MR. LORDI Reflects On People's 'Misconceptions' About LORDI Following EUROVISION Win

May 11, 2023

Mr. Lordi of Finnish metallers LORDI, who won the Eurovision Song Contest more than a decade and a half ago, has once again reflected on the band's involvement with the world's longest-running annual international TV song competition.

LORDI caused a sensation by winning the 2006 Eurovision with "Hard Rock Hallelujah", which in turn made the band's third release, "The Arockalypse", a hit throughout Europe. On the back of their Eurovision win, they scored a lucrative series of promotions including LORDI-branded cola, boiled sweets and credit cards; and played live at the MTV European Music Awards. A square was renamed in LORDI's honor in the Lapland city of Rovaniemi; a LORDI-themed postage stamp was issued in Finland and the group starred in its first film, called "Dark Floors".

With their monster-movie stage persona, LORDI seemed a most unlikely choice to represent their country in the Eurovision Song Contest. So you can imagine how many people were shocked when the group not only claimed top honors, but also earned the most points in the venerable event's history.

Asked in a new interview with Mulatschag TV if it was strange for him to see elderly people and 10-year-old kids in the front row at LORDI concerts following the band's appearance at Eurovision, Mr. Lordi said (as transcribed by BLABBERMOUTH.NET): "It was not that weird. Even before that, we were already a band that was touring and we had two albums out before that. And we've always been a band like, let's say KISS or Alice Cooper, for example, that we don't only gather certain age groups. Of course the diehards of any bands are in their 20s, but we've always been a band that we've always had little kids and even older people digging us. So in that sense it was no different. But since Eurovision, of course, the amount of those people, and when you see that these people have only seen that one fucking three-minute TV [performance] and that's all they know about the band, that was weird."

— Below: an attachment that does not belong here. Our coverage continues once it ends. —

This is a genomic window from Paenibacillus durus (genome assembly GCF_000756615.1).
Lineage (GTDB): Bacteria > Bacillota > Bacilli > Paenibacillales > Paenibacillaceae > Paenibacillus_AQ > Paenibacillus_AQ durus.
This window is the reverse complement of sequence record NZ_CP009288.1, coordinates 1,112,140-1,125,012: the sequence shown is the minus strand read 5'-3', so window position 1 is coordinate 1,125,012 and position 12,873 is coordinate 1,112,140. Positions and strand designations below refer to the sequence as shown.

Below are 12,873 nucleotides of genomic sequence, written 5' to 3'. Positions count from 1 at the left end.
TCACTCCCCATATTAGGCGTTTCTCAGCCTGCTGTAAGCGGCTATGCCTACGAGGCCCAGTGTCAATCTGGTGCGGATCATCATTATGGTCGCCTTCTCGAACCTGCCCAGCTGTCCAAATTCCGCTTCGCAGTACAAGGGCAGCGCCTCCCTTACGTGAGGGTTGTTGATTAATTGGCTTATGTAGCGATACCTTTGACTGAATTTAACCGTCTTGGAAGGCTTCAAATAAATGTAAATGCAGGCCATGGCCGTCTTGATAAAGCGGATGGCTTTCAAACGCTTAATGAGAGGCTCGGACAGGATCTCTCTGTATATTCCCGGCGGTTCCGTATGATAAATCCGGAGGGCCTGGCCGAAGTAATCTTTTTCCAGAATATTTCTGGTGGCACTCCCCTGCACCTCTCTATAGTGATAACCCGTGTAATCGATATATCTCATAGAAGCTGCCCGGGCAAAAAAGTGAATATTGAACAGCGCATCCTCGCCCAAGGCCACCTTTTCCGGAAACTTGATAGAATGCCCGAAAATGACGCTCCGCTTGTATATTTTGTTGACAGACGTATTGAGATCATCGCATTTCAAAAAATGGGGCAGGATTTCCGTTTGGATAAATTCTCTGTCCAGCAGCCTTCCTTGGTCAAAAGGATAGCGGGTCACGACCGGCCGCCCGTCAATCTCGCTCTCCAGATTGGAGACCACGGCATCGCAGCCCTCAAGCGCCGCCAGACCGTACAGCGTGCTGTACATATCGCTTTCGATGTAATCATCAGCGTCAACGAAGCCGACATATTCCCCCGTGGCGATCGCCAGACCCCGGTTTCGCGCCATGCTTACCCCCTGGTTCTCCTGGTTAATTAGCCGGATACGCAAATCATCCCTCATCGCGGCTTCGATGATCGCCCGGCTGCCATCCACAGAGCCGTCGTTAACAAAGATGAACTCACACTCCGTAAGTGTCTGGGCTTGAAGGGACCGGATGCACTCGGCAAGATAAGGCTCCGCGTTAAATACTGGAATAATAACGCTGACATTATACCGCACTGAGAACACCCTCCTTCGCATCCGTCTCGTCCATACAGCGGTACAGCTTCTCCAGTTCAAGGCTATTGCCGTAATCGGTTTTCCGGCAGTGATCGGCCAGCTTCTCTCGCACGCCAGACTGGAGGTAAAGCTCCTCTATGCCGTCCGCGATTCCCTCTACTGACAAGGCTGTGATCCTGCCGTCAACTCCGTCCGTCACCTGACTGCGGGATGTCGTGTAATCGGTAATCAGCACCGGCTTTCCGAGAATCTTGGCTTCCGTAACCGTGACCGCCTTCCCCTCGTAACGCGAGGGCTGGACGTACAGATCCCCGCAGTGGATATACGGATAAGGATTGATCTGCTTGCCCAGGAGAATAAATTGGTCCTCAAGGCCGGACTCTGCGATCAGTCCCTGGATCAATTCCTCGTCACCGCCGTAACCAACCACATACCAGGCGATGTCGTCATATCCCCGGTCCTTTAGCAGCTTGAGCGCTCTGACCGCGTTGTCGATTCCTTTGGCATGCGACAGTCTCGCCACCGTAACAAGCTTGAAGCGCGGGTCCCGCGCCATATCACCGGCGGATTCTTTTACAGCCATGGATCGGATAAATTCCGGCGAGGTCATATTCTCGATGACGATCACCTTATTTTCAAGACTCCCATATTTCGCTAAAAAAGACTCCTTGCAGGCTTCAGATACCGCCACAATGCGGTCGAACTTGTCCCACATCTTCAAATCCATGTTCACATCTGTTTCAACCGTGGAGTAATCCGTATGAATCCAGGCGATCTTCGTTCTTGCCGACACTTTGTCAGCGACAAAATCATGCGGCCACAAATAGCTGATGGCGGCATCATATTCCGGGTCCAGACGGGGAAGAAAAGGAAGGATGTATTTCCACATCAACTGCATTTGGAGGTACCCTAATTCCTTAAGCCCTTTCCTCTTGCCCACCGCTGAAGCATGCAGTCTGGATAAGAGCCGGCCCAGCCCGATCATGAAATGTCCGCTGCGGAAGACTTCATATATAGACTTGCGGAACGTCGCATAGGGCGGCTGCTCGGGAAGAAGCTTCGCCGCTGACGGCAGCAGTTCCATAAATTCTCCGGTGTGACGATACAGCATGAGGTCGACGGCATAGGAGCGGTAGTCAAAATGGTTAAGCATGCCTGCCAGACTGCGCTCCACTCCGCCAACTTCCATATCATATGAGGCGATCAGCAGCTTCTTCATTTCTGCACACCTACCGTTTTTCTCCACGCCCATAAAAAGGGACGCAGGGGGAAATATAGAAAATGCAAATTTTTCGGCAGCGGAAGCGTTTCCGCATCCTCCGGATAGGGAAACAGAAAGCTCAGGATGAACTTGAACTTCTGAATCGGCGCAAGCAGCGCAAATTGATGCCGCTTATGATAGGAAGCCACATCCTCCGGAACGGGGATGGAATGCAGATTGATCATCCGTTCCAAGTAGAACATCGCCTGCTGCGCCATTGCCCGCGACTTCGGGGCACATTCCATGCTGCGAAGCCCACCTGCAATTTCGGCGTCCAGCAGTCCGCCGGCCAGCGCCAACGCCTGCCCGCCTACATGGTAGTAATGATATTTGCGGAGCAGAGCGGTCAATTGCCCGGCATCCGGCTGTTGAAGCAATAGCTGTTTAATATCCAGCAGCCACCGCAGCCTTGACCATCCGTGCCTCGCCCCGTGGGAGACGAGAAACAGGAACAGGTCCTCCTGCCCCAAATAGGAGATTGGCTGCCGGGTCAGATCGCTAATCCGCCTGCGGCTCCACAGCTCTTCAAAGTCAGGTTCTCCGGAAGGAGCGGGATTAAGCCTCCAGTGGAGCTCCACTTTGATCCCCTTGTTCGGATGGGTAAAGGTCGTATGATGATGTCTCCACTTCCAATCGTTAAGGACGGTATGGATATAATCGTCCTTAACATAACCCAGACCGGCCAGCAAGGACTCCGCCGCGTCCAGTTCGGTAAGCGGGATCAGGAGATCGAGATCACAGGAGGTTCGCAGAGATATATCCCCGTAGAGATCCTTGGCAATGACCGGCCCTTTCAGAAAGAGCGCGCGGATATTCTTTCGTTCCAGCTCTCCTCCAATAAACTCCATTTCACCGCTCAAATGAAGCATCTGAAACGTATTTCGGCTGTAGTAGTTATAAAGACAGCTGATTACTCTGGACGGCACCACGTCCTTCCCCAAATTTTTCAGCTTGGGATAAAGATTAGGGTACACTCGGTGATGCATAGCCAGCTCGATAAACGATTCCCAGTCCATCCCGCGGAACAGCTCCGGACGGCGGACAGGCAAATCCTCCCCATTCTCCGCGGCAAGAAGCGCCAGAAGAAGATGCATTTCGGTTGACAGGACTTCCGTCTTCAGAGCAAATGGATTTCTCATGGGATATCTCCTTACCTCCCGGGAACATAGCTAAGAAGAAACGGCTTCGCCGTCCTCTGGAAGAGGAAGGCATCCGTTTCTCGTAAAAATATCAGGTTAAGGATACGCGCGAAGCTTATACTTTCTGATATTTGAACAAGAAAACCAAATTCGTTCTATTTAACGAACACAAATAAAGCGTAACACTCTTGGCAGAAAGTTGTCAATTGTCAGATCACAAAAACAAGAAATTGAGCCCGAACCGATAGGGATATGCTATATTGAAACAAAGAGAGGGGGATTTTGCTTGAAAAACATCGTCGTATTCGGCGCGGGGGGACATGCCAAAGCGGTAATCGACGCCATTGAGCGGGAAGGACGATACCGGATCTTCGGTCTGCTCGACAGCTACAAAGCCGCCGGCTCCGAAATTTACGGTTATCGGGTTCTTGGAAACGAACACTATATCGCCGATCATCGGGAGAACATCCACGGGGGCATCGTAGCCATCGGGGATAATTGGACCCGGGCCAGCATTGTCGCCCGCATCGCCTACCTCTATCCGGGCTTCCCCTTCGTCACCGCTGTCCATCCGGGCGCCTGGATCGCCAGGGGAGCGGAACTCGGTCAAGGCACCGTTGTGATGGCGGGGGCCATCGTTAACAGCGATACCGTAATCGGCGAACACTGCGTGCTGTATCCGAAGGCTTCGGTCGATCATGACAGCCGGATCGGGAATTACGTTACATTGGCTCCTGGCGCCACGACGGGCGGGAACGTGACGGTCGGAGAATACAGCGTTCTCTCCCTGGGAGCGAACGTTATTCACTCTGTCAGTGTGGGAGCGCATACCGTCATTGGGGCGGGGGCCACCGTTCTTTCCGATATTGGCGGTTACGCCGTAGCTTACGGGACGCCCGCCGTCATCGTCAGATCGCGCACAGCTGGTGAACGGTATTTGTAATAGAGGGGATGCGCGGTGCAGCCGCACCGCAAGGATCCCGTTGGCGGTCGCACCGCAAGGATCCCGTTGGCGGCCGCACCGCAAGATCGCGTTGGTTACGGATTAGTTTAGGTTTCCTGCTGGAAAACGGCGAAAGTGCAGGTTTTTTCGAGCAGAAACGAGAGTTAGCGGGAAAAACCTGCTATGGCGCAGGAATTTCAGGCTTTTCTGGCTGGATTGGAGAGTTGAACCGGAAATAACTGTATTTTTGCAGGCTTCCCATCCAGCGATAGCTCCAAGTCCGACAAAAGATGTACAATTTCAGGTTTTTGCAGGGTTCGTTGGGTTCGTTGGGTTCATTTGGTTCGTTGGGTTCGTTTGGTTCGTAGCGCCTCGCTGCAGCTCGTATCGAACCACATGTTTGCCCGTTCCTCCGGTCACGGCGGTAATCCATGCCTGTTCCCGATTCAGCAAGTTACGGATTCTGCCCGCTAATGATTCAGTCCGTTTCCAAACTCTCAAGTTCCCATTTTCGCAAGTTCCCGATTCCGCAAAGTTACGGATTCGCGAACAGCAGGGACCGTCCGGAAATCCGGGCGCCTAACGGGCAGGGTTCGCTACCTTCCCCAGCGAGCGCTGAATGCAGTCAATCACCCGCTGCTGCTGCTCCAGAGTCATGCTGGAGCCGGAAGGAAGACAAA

He continued: "I especially remember one moment in the summer of 2006, after a festival, I come down the stairs and I walk by the fence — like this barbed wire fence or something that is blocking the backstage area — and there are people waiting for autographs. And the weirdest thing is that you see these old grandmothers with their granddaughters and grandsons. And I'm dripping fucking blood — fake blood, but still I'm dripping blood — I have horns on my head, I have fucking red eyes and shit, and they're, like, 'Yeah', like they were fucking seeing Elvis or Jesus or something. And in that moment I realized that they don't see what this band is about. So that was weird. And eventually, a year or two years after that, when people only… They had some sort of a false image in their head what we were about… Of course it is the stupidity of themselves because they didn't bother to check it out. So when they came to our shows only because of that one song, so it was a long fucking 90 minutes before that song came out, when there's a lot of blood and guts and songs about anal fucking and all this shit. And they were, like, 'Why is LORDI changing all of a sudden? They should be family friendly.' Fuck that shit. We were never family friendly."

Mr. Lordi added: "When it comes to misconceptions… It's not about nationality and it's not about religion or it's not about age or sex or anything. It is like a default setting, like a false setting of a human that once you get some thought in your head, it is really difficult for you to let go of that. And when that false conception is shattered, your mind doesn't kind of understand it —'Why? What the fuck?' Because God forbid you cannot admit that you were wrong. That's how it goes."

Back in 2017, Mr. Lordi admitted to MariskalRock that he was initially comfortable about LORDI's connection to Eurovision. "There was a time a couple of years ago — well, more than a couple — when I really, really, really hated that everybody's always asking about the goddamn Eurovision; there was a time," he said. "Nowadays I have come to terms with it. It's, like, okay, I'm actually proud that we are part of Eurovision history and I am proud that Eurovision is part of this band's history. I mean, it is a big part of our awareness. Because the awareness of the band would be so different, it would be so much smaller, without that one TV show ten years ago."

He continued: "I absolutely don't regret that — absolutely not. Because I have nothing bad to say about Eurovision itself, but the problem that we have had in the years is the people who actually don't know anything else except for the fact that we were on Eurovision. And that is a big stamp to get out of — it's like a fucking tattoo, you have a fucking tattoo on your forehead that says 'Eurovision.' And that is something that really, really, really drove me nuts some years ago; I was really struggling with that.

"I have come to terms with it — it's all right; I mean, it's cool," he said. "I am proud of it. And every May, when there's a new Eurovision, I know that my phone will start ringing and people will ask my opinions and then we get requests: 'Do you wanna come to this country's semifinals? Do you wanna come here?' And for years we said, 'No, we don't wanna. We don't want to.' But now, we're, like, 'Fuck it! Let's do it. What the hell?' I mean, c'mon, it's all fun, and it's part of our history, and the Eurovision, they really want us to come there, because, let's face it, we are one of those winners that people still remember."

LORDI released its eighteenth studio album, "Screem Writers Guild", on March 31 via Atomic Fire Records.

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